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Chapter 8: Nutritional Regeneration in Terrestrial and Aquatic Ecosystems

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Chapter 8: Nutritional Regeneration in Terrestrial and Aquatic Ecosystems Robert E. Ricklefs The Economy of Nature, Fifth Edition – PowerPoint PPT presentation

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Title: Chapter 8: Nutritional Regeneration in Terrestrial and Aquatic Ecosystems


1
Chapter 8 Nutritional Regeneration in
Terrestrial and Aquatic Ecosystems
  • Robert E. Ricklefs
  • The Economy of Nature, Fifth Edition

2
Acid Rain and Forest Growth
  • Decline in forests, noted in northeastern US and
    central Europe in the 1960s, appeared correlated
    with acid rain.
  • The Clean Air Act of 1970 reduced emissions of
    sulfur oxides and particulates in the US.
  • Forests did not show signs of recovery. Why?

3
Slow Recovery of Forests from Effects of Acid Rain
  • Studies at Hubbard Brook Experimental Forest in
    New Hampshire showed why forests did not recover
    after passage of Clean Air Act
  • acidity of rain declined slowly
  • emissions of particulates declined, reducing an
    important source of calcium at Hubbard Brook
  • leaching of calcium and other nutrients by acid
    rain left lasting effects on soil fertility

4
Lessons from Hubbard Brook
  • Acidity itself is not the cause of tree death
  • long-term leaching of nutrients kills trees
  • Natural recovery will be slow on nutrient-poor
    soils
  • restoration of nutrients will require weathering
  • weathering is a slow process

5
More Lessons from Hubbard Brook
  • Effects of acid rain on soils may remain for
    years, even if causes of the problem are
    addressed.
  • Understanding nutrient cycling and regeneration
    is crucial to understanding ecosystem function.

6
Nutrient regeneration occurs in soils.
  • Nutrients are added to the soil through
    weathering of bedrock or other parent material.
  • How fast does such weathering occur?
  • estimates can be made for positive ions such as
    Ca2, K, Na, and Mg2
  • at equilibrium, net losses must be balanced by
    replenishment from weathering

7
Weathering of Ca2 at Hubbard Brook
  • Watershed budgets
  • precipitation inputs 2 kg ha-1 yr-1
  • streamflow losses 14 kg ha-1 yr-1
  • assimilation by vegetation 9 kg ha-1 yr-1
  • net removal thus 21 kg ha-1 yr-1
  • Total weathering of bedrock to offset Ca2 losses
    is 1,500 kg ha-1 yr-1 or 1 mm depth.
  • Later analyses showed this to be an overestimate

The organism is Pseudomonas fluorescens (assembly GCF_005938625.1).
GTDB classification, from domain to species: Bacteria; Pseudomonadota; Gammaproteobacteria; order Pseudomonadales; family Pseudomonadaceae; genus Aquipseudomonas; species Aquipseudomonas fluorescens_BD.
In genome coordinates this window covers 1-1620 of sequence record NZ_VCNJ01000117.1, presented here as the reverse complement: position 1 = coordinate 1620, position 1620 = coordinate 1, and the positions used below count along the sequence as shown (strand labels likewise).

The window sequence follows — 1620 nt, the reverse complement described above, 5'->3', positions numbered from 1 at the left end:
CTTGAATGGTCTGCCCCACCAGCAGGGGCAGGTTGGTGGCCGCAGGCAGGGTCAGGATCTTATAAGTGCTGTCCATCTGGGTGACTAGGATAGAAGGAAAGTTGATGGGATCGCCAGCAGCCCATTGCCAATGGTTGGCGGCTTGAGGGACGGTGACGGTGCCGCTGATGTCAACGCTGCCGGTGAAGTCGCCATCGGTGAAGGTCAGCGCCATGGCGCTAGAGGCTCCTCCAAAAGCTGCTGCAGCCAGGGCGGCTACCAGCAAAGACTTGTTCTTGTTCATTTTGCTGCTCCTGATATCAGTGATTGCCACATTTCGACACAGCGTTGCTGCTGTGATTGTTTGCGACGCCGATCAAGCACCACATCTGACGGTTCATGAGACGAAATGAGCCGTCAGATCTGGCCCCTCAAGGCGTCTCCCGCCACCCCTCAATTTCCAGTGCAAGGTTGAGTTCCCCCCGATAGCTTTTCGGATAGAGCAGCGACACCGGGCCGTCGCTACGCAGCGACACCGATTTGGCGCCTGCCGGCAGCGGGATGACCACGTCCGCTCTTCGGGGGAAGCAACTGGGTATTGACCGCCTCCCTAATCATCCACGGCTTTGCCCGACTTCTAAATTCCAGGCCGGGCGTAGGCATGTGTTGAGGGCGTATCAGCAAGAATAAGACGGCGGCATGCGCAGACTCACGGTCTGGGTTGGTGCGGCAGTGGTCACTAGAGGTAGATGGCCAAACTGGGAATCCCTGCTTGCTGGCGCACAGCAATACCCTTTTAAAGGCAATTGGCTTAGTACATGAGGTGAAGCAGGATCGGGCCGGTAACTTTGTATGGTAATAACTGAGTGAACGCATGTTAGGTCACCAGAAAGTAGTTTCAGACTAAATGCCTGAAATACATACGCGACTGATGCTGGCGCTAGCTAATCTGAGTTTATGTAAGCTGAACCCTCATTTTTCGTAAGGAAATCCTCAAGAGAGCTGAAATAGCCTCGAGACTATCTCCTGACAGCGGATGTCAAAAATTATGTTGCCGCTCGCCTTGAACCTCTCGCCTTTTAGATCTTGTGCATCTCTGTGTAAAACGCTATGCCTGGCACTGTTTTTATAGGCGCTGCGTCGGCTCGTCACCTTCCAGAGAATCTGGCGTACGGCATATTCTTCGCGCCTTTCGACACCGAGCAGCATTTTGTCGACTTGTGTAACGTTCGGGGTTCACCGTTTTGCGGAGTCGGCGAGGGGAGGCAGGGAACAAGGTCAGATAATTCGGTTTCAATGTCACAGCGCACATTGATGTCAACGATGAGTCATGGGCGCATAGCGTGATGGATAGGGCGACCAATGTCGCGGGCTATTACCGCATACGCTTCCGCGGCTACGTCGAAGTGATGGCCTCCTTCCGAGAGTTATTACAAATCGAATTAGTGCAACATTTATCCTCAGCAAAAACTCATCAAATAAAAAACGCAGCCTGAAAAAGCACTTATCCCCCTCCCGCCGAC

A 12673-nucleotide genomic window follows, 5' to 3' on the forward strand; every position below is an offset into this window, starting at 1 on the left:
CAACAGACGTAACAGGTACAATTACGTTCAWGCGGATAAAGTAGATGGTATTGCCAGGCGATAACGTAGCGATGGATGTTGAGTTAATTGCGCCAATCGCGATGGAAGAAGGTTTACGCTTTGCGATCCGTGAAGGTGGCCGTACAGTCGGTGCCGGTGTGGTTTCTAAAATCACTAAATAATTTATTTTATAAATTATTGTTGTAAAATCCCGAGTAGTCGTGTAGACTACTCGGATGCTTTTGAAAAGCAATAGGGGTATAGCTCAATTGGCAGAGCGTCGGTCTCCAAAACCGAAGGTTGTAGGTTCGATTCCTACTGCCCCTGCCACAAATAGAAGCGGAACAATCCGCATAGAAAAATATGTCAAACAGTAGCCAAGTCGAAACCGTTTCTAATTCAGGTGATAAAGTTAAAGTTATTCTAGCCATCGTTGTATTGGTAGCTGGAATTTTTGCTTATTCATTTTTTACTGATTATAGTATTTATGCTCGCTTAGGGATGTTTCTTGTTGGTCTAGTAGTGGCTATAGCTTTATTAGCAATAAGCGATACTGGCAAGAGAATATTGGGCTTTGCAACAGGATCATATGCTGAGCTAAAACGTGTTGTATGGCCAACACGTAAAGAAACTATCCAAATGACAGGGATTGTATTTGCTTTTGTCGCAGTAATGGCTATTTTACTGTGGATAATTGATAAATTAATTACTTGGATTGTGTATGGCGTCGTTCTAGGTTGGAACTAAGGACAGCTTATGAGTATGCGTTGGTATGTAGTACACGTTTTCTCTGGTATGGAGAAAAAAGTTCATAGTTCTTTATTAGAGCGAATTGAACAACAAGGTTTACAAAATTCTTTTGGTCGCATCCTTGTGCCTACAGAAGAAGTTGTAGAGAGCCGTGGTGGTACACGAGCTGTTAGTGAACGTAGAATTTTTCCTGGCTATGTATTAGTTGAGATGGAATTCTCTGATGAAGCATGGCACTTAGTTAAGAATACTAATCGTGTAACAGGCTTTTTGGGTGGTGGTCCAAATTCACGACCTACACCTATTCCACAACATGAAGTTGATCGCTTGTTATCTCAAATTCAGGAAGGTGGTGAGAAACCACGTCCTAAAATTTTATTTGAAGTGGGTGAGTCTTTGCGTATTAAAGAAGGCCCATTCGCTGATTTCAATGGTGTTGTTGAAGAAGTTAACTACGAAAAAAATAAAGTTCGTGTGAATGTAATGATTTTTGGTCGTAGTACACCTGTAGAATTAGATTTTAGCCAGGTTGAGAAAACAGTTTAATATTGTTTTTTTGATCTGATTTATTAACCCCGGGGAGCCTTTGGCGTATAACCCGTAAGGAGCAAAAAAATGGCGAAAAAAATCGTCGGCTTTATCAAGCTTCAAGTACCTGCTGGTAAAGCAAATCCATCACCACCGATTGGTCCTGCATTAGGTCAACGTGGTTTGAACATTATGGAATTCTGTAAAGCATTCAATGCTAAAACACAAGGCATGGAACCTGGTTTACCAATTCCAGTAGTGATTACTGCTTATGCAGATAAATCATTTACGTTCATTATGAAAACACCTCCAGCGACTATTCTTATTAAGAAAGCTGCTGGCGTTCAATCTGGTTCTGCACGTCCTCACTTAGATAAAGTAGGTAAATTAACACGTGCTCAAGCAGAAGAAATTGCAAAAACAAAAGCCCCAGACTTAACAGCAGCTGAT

the system was not in equilibrium.

8
Quality of detritus influences the rate of
nutrient regeneration.
  • Weathering is insufficient to supply plants with
    essential elements (Ca, Mg, K, Na, N, P, S, etc.)
    at the rates required.
  • Rapid regeneration of these elements from
    detritus is essential for ecosystem function.
  • In forests, detritus is abundant
  • includes plant debris, animal excreta, etc.
  • gt90 of plant biomass enters detritus pool

9
Breakdown of Leaf Litter
  • Breakdown is a complex process
  • leaching of soluble minerals
  • 10-30 of substances in leaves are water-soluble
  • consumption by large detritivores
  • assimilate 3-40 of energy
  • macerate detritus, speeding microbial activity
  • breakdown of woody components by fungi
  • decomposition of residue by bacteria

10
Quality of Plant Detritus
  • Litter of various species decays at different
    rates
  • weight loss in 1 yr for broadleaved species
    varied from 21 for beech to 64 for mulberry
  • needles of pines and other conifers decompose
    slowly
  • resistance to decay is largely a function of
    composition, especially lignins, which resist
    decay
  • Fungi play special roles in degrading resistant
    materials
  • fungi especially capable of degrading cellulose,
    lignins

11
Mycorrhizae
  • Mycorrhizae are mutualistic associations of fungi
    and plant roots
  • endomycorrhizae - fungus penetrates into root
    tissue
  • ectomycorrhizae - fungus forms sheath around root
  • Mycorrhizae facilitate nutrient extraction from
    nutrient-poor soils, enhancing plant production.

12
Function of Mycorrhizae
  • Mycorrhizae are effective at extracting
    nutrients
  • penetrate larger volume of soil than roots alone
  • secrete enzymes and acids, which extract
    nutrients
  • Endomycorrhizae are associated with most plants
  • apparently an ancient association
  • fungi are specialists at extracting phosphorus
  • Ectomycorrhizae are also widespread